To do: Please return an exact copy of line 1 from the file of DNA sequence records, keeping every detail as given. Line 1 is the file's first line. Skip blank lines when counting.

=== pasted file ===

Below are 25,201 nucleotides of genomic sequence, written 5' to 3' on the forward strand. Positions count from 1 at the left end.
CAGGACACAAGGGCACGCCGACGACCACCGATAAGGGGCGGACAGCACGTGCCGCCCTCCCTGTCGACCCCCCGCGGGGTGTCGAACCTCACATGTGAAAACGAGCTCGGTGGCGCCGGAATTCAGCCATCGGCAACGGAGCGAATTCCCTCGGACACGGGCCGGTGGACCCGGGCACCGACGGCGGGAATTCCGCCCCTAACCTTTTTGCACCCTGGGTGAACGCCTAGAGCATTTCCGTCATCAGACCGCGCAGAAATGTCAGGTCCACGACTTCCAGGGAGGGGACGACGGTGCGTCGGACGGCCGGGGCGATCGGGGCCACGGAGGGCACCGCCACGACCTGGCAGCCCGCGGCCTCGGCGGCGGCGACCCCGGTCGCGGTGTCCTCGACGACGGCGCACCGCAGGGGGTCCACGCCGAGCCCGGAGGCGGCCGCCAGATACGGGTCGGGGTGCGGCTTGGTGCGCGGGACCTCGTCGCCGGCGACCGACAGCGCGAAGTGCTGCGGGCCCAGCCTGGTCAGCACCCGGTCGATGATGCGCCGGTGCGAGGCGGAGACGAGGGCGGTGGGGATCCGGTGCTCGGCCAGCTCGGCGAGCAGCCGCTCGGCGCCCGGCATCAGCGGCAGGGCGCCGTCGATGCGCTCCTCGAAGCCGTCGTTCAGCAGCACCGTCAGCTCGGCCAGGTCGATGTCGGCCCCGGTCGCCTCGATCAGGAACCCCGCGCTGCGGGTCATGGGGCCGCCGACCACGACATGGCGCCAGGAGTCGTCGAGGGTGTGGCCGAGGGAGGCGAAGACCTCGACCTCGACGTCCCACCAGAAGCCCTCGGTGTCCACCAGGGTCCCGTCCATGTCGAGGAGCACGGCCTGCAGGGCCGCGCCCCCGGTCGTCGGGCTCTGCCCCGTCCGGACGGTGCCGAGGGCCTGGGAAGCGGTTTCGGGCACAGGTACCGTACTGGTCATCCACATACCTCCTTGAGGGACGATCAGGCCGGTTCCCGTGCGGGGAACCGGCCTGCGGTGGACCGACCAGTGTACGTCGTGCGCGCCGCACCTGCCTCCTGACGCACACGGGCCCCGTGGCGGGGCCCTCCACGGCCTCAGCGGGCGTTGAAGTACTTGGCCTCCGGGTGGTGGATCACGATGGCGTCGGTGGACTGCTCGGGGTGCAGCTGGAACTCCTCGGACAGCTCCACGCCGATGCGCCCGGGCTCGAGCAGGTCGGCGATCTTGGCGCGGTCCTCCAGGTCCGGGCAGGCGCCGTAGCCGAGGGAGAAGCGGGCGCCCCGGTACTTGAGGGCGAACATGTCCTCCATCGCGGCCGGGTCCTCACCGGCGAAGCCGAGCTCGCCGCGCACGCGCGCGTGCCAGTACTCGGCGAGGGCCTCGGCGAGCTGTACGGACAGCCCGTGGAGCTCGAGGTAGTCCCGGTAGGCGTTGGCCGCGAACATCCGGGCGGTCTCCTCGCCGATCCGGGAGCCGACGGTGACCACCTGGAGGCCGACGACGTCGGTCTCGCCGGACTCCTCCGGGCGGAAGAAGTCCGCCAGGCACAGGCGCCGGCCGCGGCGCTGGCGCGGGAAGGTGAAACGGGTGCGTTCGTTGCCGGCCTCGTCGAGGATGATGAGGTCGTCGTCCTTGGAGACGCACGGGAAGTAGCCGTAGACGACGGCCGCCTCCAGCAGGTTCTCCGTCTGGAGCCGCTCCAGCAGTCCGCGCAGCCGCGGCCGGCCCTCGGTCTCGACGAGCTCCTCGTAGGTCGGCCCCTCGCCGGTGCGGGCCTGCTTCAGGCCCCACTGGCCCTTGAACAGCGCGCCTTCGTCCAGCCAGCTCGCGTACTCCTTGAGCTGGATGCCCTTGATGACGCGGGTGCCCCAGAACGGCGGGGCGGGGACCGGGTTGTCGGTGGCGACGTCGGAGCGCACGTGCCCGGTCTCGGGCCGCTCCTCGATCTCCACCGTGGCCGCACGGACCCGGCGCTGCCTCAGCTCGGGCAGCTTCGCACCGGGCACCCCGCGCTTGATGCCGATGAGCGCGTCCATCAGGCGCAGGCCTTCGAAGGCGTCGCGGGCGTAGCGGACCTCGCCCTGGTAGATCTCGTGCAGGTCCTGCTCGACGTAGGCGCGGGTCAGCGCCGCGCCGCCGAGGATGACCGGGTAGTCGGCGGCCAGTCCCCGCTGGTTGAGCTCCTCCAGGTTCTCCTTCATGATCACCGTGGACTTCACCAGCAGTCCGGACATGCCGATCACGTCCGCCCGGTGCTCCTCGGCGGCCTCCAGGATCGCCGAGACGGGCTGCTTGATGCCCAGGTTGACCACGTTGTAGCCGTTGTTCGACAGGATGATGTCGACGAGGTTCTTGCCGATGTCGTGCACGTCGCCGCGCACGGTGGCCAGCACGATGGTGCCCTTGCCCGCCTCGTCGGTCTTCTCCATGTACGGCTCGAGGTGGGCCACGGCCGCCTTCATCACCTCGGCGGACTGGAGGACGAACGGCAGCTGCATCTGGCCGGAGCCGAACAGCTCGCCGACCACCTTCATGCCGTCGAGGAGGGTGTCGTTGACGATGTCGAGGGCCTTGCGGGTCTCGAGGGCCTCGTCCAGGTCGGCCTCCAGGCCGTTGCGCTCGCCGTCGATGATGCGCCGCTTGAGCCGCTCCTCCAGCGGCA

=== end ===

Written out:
Below are 25,201 nucleotides of genomic sequence, written 5' to 3' on the forward strand. Positions count from 1 at the left end.